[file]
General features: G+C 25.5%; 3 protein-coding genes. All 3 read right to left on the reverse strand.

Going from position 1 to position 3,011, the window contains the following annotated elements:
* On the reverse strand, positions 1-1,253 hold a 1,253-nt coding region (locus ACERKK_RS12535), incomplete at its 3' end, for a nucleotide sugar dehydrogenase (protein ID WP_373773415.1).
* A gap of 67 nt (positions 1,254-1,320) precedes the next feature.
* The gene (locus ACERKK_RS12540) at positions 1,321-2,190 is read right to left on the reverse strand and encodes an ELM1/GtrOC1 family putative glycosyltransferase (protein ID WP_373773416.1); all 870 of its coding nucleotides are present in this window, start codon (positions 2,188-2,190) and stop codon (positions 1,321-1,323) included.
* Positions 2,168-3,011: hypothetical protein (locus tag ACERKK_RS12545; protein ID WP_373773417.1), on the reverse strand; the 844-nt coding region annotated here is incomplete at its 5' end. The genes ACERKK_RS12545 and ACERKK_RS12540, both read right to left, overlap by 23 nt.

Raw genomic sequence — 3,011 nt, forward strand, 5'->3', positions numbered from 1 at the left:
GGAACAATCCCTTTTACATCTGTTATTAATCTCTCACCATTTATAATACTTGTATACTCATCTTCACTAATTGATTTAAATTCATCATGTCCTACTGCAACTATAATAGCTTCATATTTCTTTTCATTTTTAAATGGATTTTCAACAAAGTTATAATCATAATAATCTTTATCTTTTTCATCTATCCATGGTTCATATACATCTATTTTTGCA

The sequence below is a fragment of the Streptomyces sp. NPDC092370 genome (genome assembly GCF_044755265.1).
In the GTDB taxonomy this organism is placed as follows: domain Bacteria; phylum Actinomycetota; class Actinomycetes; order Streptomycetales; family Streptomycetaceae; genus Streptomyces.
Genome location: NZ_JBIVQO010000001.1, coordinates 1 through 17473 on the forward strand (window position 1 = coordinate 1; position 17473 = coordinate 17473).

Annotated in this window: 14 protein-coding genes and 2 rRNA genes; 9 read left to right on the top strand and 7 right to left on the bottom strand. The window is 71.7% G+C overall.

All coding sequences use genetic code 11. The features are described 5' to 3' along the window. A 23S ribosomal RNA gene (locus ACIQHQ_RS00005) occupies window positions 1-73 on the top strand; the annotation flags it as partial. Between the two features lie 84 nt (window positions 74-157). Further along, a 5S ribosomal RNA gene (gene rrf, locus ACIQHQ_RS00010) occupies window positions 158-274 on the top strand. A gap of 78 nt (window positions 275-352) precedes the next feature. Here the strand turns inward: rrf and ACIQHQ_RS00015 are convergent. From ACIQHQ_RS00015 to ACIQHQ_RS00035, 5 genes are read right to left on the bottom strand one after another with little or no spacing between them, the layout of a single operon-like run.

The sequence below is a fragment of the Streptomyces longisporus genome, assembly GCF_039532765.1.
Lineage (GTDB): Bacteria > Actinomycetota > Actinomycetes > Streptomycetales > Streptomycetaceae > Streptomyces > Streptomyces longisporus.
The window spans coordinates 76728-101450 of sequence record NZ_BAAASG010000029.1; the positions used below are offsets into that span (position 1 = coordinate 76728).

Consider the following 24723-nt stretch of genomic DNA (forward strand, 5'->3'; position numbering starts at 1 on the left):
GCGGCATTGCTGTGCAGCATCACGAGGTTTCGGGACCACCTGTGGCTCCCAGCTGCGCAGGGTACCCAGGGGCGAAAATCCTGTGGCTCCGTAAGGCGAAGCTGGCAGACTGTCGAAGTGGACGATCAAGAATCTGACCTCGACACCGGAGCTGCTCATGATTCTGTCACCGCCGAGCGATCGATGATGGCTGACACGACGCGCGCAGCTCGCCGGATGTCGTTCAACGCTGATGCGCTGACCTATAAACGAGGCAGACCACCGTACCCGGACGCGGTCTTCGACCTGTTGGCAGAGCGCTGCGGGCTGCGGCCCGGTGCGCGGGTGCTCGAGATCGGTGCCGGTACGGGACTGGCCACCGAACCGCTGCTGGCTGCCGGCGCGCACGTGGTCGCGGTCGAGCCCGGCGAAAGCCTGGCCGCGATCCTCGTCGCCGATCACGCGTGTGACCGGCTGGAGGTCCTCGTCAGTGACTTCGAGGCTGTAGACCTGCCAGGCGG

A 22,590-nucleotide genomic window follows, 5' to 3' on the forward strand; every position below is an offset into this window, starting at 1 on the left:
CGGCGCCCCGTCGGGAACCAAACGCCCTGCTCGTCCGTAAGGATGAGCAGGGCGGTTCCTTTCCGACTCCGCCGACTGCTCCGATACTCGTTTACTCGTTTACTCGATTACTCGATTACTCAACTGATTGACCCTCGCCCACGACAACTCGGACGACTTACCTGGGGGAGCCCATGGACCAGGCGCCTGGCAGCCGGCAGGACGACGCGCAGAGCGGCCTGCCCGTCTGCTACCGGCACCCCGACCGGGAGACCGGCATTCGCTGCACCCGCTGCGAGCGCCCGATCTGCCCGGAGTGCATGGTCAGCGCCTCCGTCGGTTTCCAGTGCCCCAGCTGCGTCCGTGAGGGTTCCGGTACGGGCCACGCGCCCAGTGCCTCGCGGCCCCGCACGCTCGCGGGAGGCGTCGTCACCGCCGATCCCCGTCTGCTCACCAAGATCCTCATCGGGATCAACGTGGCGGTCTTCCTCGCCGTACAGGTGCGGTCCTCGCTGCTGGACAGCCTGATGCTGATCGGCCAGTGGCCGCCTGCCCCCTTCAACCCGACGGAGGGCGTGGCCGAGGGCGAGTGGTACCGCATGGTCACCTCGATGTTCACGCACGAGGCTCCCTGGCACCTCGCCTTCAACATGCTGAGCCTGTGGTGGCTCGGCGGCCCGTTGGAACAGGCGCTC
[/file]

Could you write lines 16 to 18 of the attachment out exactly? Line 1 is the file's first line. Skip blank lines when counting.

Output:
The window spans coordinates 76728-101450 of sequence record NZ_BAAASG010000029.1; the positions used below are offsets into that span (position 1 = coordinate 76728).

Consider the following 24723-nt stretch of genomic DNA (forward strand, 5'->3'; position numbering starts at 1 on the left):
GCGGCATTGCTGTGCAGCATCACGAGGTTTCGGGACCACCTGTGGCTCCCAGCTGCGCAGGGTACCCAGGGGCGAAAATCCTGTGGCTCCGTAAGGCGAAGCTGGCAGACTGTCGAAGTGGACGATCAAGAATCTGACCTCGACACCGGAGCTGCTCATGATTCTGTCACCGCCGAGCGATCGATGATGGCTGACACGACGCGCGCAGCTCGCCGGATGTCGTTCAACGCTGATGCGCTGACCTATAAACGAGGCAGACCACCGTACCCGGACGCGGTCTTCGACCTGTTGGCAGAGCGCTGCGGGCTGCGGCCCGGTGCGCGGGTGCTCGAGATCGGTGCCGGTACGGGACTGGCCACCGAACCGCTGCTGGCTGCCGGCGCGCACGTGGTCGCGGTCGAGCCCGGCGAAAGCCTGGCCGCGATCCTCGTCGCCGATCACGCGTGTGACCGGCTGGAGGTCCTCGTCAGTGACTTCGAGGCTGTAGACCTGCCAGGCGG